Sanjay Shabi began his career when he joined the multinational Zenith Media in 1990, fresh out of Watford HE College with a post-graduate diploma in advertising. His warm welcome there, not to mention the grounding he received, is something he remains grateful for.
By 2005 he was at another company, MediaCom, and after years of trying he had finally been given what he wanted. Having being promoted to Board Director, UK Investment, Shabi had now secured his own operation for trying to deliver to advertisers the growing BME consumer market. He called this new project CultureCom UK and it became the agency’s ethnic consultancy division.
“Most people are happy a big network agency is finally taking this area seriously,” he said at the time “But some niche ethnic media outlets have been a bit cynical.”
The story goes like this: in its unbridled worship of youth and concentration on conventional mass markets, the advertising industry and the media in general ignore several very large potential streams of revenue.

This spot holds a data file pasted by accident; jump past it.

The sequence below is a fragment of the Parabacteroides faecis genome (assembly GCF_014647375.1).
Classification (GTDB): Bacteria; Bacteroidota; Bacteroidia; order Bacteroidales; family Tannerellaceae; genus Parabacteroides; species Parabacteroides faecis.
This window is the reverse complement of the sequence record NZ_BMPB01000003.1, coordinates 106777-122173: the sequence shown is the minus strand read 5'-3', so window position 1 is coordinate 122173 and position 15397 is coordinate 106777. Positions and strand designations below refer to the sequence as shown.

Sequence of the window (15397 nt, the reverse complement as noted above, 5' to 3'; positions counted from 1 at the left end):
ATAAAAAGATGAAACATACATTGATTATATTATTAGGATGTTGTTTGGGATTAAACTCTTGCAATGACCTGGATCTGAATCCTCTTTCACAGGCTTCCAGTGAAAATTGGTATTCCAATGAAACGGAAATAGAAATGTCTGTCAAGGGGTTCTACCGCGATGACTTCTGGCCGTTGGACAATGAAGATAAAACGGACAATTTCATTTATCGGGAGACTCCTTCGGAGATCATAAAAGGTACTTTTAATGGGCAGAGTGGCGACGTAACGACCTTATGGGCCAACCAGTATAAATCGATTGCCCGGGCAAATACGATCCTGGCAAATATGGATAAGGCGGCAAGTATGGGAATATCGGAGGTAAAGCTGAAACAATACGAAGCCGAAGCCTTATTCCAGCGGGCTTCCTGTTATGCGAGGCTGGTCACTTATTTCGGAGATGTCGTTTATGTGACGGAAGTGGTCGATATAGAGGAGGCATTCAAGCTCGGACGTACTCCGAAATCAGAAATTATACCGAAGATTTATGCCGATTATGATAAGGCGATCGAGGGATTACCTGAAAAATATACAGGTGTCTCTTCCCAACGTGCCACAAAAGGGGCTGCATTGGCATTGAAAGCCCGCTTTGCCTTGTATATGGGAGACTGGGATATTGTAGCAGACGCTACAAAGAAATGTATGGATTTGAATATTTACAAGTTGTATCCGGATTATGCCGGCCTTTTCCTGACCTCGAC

“Many media owners are fixated by selling their channel, rather than building a case for ethnic audiences,” he said. “To bring this to life a bit more, I remember as an Asian teen innocently cracking jokes like, ‘How come Asians are rubbish at football? Because every time they get a corner they open a shop!’ That’s not entirely true now.”
Shabi knew that untapped ethnic consumers, whose disposable income was rising every year were underserved by advertising. Technology was also improving, and the traditional mass marketing channels (TV, radio, newsprint), while powerful, had been blunt instruments as far as segmentation was concerned.
He decided to break the mould by turning the attention of a giant such as MediaCom towards the UK’s Asian and black population.
“The difficulty is in establishing how media